Team USA Dominates Last Morning of Pan Pacific Swimming Championships

Photo Courtesy: Peter H. Bick

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The final morning of the 2018 Pan Pacific Swimming Championships was dominated by the Americans as they have five of the six top seeds for finals tonight. Regan SmithRyan MurphyMichael AndrewLilly King and Josh Prenot will have lane four for tonight’s finals. Australia’s Cate Campbell is the lone non-American top seed as the Aussie leads the 50 free.

A couple meet records also fell to the way of Murphy and Prenot in their respective events.


Women’s 200 Back

American Regan Smith cruised to the top time in the 200 back with a 2:07.86 on Sunday morning in Tokyo on the final morning of the Pan Pacific Swimming Championships. Smith just missed the meet record of 2:07.48 by Elizabeth Pelton from 2010.

Smith is ahead of a pretty stacked field with Canada’s Taylor Ruck (2:08.37) and Kylie Masse (2:08.45) both advancing to the final as well as American Kathleen Baker (2:08.38) and Australian Emily Seebohm (2:09.26).

Seebohm is the reigning World Champion in the event as five swimmers from last year’s World Championships will swim in the final here at the Pan Pacs in Tokyo.

Seebohm (1st), Baker (3rd), Kaylee McKeown (4th), Masse (5th) and Smith (8th) all swam in the final in Budapest last year.

McKeown is the sixth seed at 2:09.27.

Japan’s Natsumi Sakai (2:09.48) and New Zealand’s Ali Galyer (2:10.11) also advanced to the final.

American Olivia Smoliga was sixth in the prelims tied with McKeown at 2:09.27.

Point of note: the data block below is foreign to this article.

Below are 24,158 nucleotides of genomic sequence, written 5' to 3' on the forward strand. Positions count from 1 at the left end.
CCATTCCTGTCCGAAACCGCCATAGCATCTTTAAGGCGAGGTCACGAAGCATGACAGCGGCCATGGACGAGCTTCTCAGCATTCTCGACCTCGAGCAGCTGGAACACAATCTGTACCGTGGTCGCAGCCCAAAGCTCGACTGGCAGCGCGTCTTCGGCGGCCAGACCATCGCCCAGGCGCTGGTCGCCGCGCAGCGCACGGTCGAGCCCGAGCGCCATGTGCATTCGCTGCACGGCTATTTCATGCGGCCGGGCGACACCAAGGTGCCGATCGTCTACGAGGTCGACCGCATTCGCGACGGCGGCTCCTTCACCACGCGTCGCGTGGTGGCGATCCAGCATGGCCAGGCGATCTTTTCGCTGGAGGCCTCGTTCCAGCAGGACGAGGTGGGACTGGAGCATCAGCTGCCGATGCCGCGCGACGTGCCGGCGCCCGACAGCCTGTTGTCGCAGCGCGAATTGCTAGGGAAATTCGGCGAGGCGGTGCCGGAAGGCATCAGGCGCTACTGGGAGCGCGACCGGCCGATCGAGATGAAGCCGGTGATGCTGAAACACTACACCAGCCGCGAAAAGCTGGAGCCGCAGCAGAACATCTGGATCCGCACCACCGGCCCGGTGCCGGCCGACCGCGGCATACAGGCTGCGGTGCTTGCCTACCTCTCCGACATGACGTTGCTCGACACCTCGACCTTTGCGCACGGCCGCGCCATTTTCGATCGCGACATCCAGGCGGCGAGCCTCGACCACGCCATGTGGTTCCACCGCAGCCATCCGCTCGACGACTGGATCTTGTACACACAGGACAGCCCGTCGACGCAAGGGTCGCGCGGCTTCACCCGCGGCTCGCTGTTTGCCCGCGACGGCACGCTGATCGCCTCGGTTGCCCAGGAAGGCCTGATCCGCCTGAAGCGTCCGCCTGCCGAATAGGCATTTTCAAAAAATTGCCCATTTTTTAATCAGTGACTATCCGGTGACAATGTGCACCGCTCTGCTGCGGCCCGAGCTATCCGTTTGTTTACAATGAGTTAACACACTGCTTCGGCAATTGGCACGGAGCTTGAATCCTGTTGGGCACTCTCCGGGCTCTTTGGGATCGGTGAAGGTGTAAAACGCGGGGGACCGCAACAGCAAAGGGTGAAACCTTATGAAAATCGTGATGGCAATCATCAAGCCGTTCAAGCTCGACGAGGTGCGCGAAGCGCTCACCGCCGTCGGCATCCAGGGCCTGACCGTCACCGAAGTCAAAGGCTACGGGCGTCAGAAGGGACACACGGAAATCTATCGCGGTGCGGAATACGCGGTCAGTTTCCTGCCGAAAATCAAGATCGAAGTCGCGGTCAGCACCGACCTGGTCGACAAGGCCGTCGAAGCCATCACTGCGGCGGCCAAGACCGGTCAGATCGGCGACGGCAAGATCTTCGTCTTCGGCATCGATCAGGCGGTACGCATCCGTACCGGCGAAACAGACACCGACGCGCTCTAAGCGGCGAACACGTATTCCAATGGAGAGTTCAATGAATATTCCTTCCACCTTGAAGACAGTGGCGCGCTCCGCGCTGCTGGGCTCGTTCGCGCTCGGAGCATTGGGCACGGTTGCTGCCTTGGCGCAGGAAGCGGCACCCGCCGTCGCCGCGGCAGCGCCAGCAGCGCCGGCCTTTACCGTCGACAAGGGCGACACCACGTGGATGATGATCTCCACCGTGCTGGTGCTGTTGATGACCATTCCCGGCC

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Men’s 200 Back

Ryan Murphy has quietly had a really good meet at the 2018 Pan Pacific Swimming Championships in Tokyo. He swam his second best time ever in the 100 back, and became the first man to break 52 seconds more than once. Murphy followed that up with a solid time of 1:54.07 on Sunday morning in Tokyo for a new meet record.

Murphy broke the old record of 1:54.12 by Ryan Lochte from the 2010 meet in Irvine. Murphy is well ahead of the rest of the field as he could challenge a 1:52, which would be his best time.

Murphy won’t be joined in the final by his Cal teammate Jacob Pebley, who finished third in the heats behind Austin Katz. Katz ran down Pebley on the last 50 and swam a 1:55.69 to get the second spot in the final. Pebley was a 1:55.68 at Nationals and the second spot will be up for grabs tonight in the 200 back final. Pebley was third this morning at 1:55.95.

Japan’s Ryosuke Irie (1:56.83) and Keita Sunama (1:57.18) will represent Japan in the final while Australia will have Mitch Larkin (1:58.15) and Bradley Woodward (1:58.24).

Canada’s Javier Acevedo (1:58.74) and Brazil’s Leonardo De Deus (1:59.59) will also swim in the final.


Women’s 50 Free

Australia’s Cate Campbell has had a very successful week in Tokyo at the Pan Pacific Swimming Championships. On the last day of competition, Campbell posted a strong 24.41 for the 50 free top seed on Sunday morning. Campbell is seeded first ahead of fellow Aussie Emma McKeon (24.47) and American Simone Manuel (24.56).

Canada’s Taylor Ruck (24.70) is the fourth seed, not too long after swimming the 200 back. It is unclear if she will swim that double again since she is going to be on Canada’s 4×100 medley relay tonight, but we will have to wait and see.

Japan’s Rikako Ikee (24.76) and American Abbey Weitzeil (24.91) were the other two swimmers to break 25 in the heats, along with Australia’s Shayna Jack (24.91), but she will not advance to the final.